4. Sharpening systems for hunting knives

It is obvious that the cutting edge of any knife, especially when it is actively used during hunting, will noticeably lose its sharpness. For this reason, it is necessary to have a tool with you in the field, at least for honing of the blade. Sharpening methods and types of sharpening devices can be very diverse, depending on the type of bevels and steels with a certain hardness.

Because in order to sharpen knives in the field during hunting using different tools and methods, it is necessary to know the basics of sharpening each of the individual types of bevels by one or another method, starting with the most common one — manual sharpening with a whetstone.

4.1. Manual sharpening

The advantage of manual sharpening is, first of all, the availability of a wide range of abrasive stones. Second, due to the recommended specifications of a hunting knife, such sharpening stones should only exceed the length of the cutting edge of the blade and are unlikely to be too bulky along with all of the hunter's equipment. Third, many manufacturers have dual-grit stones, which are suitable for honing and finishing. If the knife was properly sharpened before hunting, it is not recommended to use a coarse abrasive in the field. At the same time, the fine finishing of the cutting edge in field conditions is unnecessary.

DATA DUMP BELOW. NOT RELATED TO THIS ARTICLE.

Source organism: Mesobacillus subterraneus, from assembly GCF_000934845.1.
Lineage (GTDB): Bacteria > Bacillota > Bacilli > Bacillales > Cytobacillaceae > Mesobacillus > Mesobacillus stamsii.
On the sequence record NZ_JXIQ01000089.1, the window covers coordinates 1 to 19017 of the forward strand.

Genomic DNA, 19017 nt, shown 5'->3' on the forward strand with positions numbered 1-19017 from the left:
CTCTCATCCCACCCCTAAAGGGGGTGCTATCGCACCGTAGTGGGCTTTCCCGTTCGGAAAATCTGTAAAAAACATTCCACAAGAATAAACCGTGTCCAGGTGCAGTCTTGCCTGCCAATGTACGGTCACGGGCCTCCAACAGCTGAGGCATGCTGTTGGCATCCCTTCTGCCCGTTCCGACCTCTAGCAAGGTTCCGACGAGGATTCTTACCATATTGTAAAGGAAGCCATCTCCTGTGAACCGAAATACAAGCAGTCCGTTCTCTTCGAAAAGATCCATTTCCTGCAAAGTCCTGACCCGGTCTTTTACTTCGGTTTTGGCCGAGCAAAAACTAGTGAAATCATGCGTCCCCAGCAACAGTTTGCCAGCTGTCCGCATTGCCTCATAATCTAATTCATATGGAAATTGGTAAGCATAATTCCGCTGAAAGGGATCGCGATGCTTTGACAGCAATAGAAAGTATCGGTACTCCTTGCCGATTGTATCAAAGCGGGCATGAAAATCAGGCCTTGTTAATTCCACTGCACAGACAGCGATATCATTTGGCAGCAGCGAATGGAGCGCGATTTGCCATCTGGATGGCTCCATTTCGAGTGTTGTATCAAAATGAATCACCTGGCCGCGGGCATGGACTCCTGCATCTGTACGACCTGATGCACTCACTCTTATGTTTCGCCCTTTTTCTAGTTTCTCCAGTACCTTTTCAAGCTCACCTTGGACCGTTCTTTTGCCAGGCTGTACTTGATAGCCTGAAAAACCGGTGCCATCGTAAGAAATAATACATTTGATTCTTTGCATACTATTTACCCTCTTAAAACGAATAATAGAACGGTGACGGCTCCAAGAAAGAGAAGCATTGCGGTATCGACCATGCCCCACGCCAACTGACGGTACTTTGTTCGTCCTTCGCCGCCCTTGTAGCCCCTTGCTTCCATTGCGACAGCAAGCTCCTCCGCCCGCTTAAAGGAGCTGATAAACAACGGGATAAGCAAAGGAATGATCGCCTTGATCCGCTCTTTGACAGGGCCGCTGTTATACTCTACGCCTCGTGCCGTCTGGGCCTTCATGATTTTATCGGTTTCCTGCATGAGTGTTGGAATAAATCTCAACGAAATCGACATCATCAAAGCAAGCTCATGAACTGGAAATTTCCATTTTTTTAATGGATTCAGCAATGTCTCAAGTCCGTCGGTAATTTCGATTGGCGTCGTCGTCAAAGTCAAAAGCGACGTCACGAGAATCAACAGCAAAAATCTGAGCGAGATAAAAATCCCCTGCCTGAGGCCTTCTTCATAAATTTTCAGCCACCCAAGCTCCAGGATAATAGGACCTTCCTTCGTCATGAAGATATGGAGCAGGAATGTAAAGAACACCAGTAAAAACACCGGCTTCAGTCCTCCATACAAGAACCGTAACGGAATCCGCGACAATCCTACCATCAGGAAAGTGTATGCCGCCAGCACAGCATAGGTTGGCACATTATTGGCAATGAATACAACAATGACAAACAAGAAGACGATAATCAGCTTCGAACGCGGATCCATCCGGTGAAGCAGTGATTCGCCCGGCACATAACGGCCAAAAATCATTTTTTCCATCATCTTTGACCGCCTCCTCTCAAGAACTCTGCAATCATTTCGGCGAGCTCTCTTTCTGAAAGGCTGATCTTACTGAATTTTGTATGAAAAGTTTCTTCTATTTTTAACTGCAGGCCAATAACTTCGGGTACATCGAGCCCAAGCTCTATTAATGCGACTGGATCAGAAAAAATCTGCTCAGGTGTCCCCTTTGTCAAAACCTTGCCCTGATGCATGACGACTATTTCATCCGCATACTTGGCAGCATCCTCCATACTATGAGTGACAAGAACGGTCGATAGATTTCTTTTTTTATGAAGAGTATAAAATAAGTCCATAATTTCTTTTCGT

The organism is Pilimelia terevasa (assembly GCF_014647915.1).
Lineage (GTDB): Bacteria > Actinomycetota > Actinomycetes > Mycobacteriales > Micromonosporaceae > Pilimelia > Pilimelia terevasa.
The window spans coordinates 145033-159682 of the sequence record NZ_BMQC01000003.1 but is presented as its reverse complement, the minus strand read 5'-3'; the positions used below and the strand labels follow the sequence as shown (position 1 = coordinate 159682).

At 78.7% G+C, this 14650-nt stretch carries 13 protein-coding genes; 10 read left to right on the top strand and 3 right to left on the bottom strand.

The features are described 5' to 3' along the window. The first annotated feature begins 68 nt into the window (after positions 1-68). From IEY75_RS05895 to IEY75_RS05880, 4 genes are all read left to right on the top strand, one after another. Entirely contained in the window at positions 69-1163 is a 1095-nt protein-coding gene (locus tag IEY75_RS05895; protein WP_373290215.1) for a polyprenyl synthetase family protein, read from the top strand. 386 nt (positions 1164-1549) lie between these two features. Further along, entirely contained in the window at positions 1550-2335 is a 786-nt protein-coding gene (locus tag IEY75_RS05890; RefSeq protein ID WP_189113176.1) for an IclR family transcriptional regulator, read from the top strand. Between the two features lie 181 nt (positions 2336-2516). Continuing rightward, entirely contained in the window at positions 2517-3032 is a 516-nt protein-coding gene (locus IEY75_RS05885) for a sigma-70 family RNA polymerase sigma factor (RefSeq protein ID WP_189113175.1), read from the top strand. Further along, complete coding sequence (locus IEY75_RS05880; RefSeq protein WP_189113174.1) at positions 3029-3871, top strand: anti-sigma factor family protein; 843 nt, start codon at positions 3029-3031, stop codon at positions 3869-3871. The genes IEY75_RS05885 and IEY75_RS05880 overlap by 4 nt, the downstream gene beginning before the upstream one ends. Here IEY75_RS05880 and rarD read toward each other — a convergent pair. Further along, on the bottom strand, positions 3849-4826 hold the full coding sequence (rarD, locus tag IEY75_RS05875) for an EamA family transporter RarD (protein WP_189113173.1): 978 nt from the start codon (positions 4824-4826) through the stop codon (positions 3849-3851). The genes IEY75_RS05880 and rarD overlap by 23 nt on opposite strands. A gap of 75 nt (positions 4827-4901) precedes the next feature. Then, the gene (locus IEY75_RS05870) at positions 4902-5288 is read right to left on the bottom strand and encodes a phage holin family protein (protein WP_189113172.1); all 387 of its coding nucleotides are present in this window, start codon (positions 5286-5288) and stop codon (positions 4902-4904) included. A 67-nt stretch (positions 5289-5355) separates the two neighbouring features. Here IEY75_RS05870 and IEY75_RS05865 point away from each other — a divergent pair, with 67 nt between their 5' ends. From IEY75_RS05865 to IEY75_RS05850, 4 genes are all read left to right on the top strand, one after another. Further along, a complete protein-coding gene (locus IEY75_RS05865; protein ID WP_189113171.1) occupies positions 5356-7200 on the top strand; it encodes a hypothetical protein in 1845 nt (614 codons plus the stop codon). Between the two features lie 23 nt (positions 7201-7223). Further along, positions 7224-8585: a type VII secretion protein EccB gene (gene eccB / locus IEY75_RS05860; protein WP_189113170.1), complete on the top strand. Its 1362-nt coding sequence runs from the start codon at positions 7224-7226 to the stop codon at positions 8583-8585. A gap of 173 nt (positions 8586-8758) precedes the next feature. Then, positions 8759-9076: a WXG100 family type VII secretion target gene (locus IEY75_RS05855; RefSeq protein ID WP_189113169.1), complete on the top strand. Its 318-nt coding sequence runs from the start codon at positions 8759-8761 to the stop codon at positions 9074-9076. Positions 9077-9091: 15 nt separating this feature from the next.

Besides, manual sharpening is a universal method that is suitable for all steels and all possible types of bevels and gives an almost complete sharpening cycle in two steps and a good cutting quality.

If the abrasive is properly matched to the blade material, it will not take long to hone or finish the blade edge, even in the outdoors. You can even use good and thin oil or water-based aluminum oxide abrasives of about 6000 grit.

During manual sharpening, there may be slight differences in the angle control methods for narrow bevels, for wide bevels like scandi and for convex bevels. For Yakut knives, however, it is quite simple.